One of the most common complaints about security is the rudeness of the screeners. I typed out a whole lot of theorizing on customer service in the US and Canada, southern USA hospitality, the British class system, French culture, the effect of competition on corporate attitudes towards customer service, and the public face of police services. But in the end I deleted it most of it. Simply put, the public expects smiles, please, thank you, and deference. The screeners expect orderly, respectful compliance. Both groups are very disappointed by what actually happens.
Security screeners are stuck with the dual and daunting task of preventing potentially dangerous objects from going onboard aircraft, and acting as the public face of the inconvenience of airports. I imagine that many of them try to face each new customer with cheer, or at least guarded neutrality, but after five hours of scowling, whining, eye-rolling passengers, they're probably doing well not to actually swear back at you. The public are incredibly rude to the screeners. The screeners are rude back. The whole process becomes self-perpetuating pit of nastiness.
My strategy: be nice. If I have to, I pretend that the screeners are behaving as reasonable human beings, and respond accordingly to my fantasies. The aim is for an Academy Award level performance, not sarcastic pseudoniceness. The first step in being nice is to follow the rules. I mean really, the rules don't hurt me. It's a nuisance to get my laptop, my boarding pass, my baggie, my shoes and my parka all organized on the belt, but that nuisance is not the fault of the screener.
I smile and say hello to any screener who looks at me. I say excuse me, and please, if I have a question. I say thank you if they give me an instruction or a bin. If they thank me, I tell them they're welcome. If I discover that I've accidentally packed something I shouldn't have, I apologize, and admit to knowing better. Everyone knows that throwing a tantrum will not result in being able to keep the prohibited item. And I know I feel better after an encounter if I think I've behaved in a civilized manner. It's a game. I score points if the screener is nice back to me.
A little bit of niceness goes a long way, in both directions. Some of the poor screeners are so starved for love that their gratitude shows. Some of them are so hardened in their ways you'd think I swore at them. It's like those studies showing that people are happier when they give money away as opposed to spending it on themselves. Is it my being polite that makes me happy, or someone else's being polite to me?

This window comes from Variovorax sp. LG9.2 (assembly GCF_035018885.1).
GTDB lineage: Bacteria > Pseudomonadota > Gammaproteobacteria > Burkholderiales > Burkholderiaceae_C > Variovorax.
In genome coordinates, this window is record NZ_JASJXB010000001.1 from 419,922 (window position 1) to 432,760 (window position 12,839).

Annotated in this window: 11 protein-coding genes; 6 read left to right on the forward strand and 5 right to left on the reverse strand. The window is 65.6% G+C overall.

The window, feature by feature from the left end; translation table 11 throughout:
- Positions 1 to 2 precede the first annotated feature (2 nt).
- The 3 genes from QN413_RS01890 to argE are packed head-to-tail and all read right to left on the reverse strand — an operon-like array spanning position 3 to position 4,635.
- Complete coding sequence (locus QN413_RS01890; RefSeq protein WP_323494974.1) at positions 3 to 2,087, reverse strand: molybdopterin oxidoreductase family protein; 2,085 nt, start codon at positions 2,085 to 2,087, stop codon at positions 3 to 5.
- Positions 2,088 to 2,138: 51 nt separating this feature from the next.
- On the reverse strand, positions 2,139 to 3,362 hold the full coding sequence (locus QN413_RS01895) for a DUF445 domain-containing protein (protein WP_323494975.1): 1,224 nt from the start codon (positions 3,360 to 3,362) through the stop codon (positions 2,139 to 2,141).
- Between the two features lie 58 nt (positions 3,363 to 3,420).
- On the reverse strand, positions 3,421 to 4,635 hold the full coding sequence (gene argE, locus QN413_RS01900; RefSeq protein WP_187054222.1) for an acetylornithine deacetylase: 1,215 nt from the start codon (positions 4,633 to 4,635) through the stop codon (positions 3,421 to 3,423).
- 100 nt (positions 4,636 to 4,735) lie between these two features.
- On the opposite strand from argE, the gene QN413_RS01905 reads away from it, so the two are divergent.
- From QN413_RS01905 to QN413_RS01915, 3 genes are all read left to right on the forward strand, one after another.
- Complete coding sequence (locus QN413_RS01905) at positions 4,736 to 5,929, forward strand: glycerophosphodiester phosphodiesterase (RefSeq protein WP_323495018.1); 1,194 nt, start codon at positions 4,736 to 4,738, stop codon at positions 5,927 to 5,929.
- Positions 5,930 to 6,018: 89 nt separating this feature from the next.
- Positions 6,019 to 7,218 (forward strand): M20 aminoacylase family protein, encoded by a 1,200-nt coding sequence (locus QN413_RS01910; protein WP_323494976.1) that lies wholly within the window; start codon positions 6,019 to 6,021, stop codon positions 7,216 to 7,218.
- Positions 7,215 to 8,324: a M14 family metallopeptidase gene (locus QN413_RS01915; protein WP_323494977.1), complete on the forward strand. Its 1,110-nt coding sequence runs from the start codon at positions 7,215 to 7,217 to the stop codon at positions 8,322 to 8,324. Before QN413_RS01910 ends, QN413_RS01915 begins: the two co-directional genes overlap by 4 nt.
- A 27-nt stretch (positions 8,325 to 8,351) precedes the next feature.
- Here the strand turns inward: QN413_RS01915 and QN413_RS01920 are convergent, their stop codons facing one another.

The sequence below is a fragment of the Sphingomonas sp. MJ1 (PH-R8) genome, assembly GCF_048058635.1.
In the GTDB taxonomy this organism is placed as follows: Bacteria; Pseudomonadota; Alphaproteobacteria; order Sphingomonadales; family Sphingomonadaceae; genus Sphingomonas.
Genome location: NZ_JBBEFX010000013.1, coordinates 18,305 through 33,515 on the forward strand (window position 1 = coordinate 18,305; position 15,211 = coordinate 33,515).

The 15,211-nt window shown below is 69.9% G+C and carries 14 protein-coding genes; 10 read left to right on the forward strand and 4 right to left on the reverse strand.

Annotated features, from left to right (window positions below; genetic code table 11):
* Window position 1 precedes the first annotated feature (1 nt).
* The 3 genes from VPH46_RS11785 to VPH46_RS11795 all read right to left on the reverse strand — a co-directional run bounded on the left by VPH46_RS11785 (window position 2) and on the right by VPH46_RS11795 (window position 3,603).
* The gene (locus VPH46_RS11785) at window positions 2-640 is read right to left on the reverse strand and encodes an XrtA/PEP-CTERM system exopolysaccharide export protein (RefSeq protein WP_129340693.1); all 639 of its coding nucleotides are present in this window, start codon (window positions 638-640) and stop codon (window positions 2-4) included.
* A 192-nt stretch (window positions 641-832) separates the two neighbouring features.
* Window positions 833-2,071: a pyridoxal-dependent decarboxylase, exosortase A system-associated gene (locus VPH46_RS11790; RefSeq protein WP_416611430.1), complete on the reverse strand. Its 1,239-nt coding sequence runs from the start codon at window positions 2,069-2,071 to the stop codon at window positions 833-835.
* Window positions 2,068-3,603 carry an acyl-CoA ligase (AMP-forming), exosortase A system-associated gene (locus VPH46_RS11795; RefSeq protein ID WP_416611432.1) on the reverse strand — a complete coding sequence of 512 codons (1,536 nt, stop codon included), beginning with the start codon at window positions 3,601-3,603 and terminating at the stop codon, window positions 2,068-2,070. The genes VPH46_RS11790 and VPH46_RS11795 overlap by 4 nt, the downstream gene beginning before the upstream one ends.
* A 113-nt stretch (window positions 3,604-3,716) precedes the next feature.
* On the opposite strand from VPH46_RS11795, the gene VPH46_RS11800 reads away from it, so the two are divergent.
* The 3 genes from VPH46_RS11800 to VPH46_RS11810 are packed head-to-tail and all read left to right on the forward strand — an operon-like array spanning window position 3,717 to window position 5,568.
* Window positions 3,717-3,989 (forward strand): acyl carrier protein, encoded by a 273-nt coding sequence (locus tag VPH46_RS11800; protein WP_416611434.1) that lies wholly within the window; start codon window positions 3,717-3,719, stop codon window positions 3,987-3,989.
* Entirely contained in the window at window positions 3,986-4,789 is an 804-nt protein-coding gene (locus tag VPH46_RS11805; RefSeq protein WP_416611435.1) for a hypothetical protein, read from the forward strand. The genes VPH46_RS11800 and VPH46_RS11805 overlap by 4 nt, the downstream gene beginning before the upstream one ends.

On a recent trip, I decided to try WestJet's e-Boarding Pass. I followed the instructions on their site and they e-mailed me a boarding pass. Not a boarding pass to be printed out, but a paperless one. At security, I displayed it as instructed on my computer screen. The screener looked at it, looked confused, and called another screener. They told me it was not adequate. It didn't qualify as a boarding pass because it didn't have a barcode.
I went back to the check in area and used a kiosk to get a paper boarding pass. I returned to the screening area and got the same screener. She was openly grateful for my easy acceptance of the original decision. I won't tell you what I got away with because of it.
I wonder if I put a big tinfoil happy face inside the bottom of my carry on, if it would show up as a happy face on the x-ray machine. Maybe I'll try it next trip.
The picture is of a bilingually labelled, CATSA-issue one-litre plastic bag. These are available free in most Canadian airports, from a table in front of security. I've also seen bags for sale in US airports. They should also have a vending machine for little mailing boxes, and postage, so you could mail things you weren't allowed to carry. I think a lot of US airports don't have mailboxes, though, so that would be a barrier.